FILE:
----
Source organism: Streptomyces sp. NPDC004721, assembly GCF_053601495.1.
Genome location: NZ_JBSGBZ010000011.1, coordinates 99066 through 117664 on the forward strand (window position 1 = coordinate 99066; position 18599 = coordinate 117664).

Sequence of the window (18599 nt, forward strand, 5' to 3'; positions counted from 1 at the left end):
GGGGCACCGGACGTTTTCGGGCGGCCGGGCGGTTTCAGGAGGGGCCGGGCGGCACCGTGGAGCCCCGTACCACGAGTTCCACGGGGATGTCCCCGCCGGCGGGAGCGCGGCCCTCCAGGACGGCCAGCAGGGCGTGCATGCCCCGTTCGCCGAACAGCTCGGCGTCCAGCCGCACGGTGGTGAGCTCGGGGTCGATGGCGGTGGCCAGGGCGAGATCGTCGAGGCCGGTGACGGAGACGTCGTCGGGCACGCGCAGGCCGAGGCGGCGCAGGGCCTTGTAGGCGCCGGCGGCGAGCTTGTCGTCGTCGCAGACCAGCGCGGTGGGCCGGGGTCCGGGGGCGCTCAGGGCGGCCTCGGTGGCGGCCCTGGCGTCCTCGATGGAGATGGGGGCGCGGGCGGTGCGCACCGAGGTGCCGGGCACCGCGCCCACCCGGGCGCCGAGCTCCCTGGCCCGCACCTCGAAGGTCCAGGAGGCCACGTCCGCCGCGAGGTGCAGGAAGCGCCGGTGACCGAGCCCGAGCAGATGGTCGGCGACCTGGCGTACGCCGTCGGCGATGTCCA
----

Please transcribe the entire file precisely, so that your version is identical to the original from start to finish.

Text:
Source organism: Streptomyces sp. NPDC004721, assembly GCF_053601495.1.
Genome location: NZ_JBSGBZ010000011.1, coordinates 99066 through 117664 on the forward strand (window position 1 = coordinate 99066; position 18599 = coordinate 117664).

Sequence of the window (18599 nt, forward strand, 5' to 3'; positions counted from 1 at the left end):
GGGGCACCGGACGTTTTCGGGCGGCCGGGCGGTTTCAGGAGGGGCCGGGCGGCACCGTGGAGCCCCGTACCACGAGTTCCACGGGGATGTCCCCGCCGGCGGGAGCGCGGCCCTCCAGGACGGCCAGCAGGGCGTGCATGCCCCGTTCGCCGAACAGCTCGGCGTCCAGCCGCACGGTGGTGAGCTCGGGGTCGATGGCGGTGGCCAGGGCGAGATCGTCGAGGCCGGTGACGGAGACGTCGTCGGGCACGCGCAGGCCGAGGCGGCGCAGGGCCTTGTAGGCGCCGGCGGCGAGCTTGTCGTCGTCGCAGACCAGCGCGGTGGGCCGGGGTCCGGGGGCGCTCAGGGCGGCCTCGGTGGCGGCCCTGGCGTCCTCGATGGAGATGGGGGCGCGGGCGGTGCGCACCGAGGTGCCGGGCACCGCGCCCACCCGGGCGCCGAGCTCCCTGGCCCGCACCTCGAAGGTCCAGGAGGCCACGTCCGCCGCGAGGTGCAGGAAGCGCCGGTGACCGAGCCCGAGCAGATGGTCGGCGACCTGGCGTACGCCGTCGGCGATGTCCA